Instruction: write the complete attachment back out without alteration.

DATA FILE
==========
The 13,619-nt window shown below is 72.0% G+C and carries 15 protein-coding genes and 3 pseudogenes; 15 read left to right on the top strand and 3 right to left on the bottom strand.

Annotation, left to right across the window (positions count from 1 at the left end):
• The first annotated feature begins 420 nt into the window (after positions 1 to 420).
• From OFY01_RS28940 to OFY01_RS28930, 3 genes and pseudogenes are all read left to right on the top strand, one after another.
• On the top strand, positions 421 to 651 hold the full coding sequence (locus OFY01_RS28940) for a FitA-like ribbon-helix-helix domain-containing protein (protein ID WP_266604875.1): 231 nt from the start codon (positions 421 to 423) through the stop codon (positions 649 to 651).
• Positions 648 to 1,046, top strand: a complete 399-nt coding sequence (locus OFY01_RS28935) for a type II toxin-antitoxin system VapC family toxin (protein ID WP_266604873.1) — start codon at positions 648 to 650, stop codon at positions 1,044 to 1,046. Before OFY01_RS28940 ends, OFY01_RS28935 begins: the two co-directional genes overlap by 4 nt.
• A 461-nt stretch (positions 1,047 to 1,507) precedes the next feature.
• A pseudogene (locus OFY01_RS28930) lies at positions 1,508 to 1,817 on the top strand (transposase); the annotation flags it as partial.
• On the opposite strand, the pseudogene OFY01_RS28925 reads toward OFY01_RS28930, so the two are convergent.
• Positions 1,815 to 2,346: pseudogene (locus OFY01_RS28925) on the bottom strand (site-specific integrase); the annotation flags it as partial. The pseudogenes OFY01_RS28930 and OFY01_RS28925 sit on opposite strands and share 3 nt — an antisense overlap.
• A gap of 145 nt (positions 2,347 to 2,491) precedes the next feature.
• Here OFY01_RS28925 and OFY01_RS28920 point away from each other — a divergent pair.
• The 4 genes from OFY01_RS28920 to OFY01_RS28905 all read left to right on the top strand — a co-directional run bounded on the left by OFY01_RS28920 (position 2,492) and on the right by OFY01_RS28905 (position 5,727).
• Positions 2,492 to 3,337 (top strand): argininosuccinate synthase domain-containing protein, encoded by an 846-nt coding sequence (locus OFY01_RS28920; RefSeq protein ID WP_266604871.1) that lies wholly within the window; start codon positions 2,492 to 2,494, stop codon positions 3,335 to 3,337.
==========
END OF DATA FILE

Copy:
The 13,619-nt window shown below is 72.0% G+C and carries 15 protein-coding genes and 3 pseudogenes; 15 read left to right on the top strand and 3 right to left on the bottom strand.

Annotation, left to right across the window (positions count from 1 at the left end):
• The first annotated feature begins 420 nt into the window (after positions 1 to 420).
• From OFY01_RS28940 to OFY01_RS28930, 3 genes and pseudogenes are all read left to right on the top strand, one after another.
• On the top strand, positions 421 to 651 hold the full coding sequence (locus OFY01_RS28940) for a FitA-like ribbon-helix-helix domain-containing protein (protein ID WP_266604875.1): 231 nt from the start codon (positions 421 to 423) through the stop codon (positions 649 to 651).
• Positions 648 to 1,046, top strand: a complete 399-nt coding sequence (locus OFY01_RS28935) for a type II toxin-antitoxin system VapC family toxin (protein ID WP_266604873.1) — start codon at positions 648 to 650, stop codon at positions 1,044 to 1,046. Before OFY01_RS28940 ends, OFY01_RS28935 begins: the two co-directional genes overlap by 4 nt.
• A 461-nt stretch (positions 1,047 to 1,507) precedes the next feature.
• A pseudogene (locus OFY01_RS28930) lies at positions 1,508 to 1,817 on the top strand (transposase); the annotation flags it as partial.
• On the opposite strand, the pseudogene OFY01_RS28925 reads toward OFY01_RS28930, so the two are convergent.
• Positions 1,815 to 2,346: pseudogene (locus OFY01_RS28925) on the bottom strand (site-specific integrase); the annotation flags it as partial. The pseudogenes OFY01_RS28930 and OFY01_RS28925 sit on opposite strands and share 3 nt — an antisense overlap.
• A gap of 145 nt (positions 2,347 to 2,491) precedes the next feature.
• Here OFY01_RS28925 and OFY01_RS28920 point away from each other — a divergent pair.
• The 4 genes from OFY01_RS28920 to OFY01_RS28905 all read left to right on the top strand — a co-directional run bounded on the left by OFY01_RS28920 (position 2,492) and on the right by OFY01_RS28905 (position 5,727).
• Positions 2,492 to 3,337 (top strand): argininosuccinate synthase domain-containing protein, encoded by an 846-nt coding sequence (locus OFY01_RS28920; RefSeq protein ID WP_266604871.1) that lies wholly within the window; start codon positions 2,492 to 2,494, stop codon positions 3,335 to 3,337.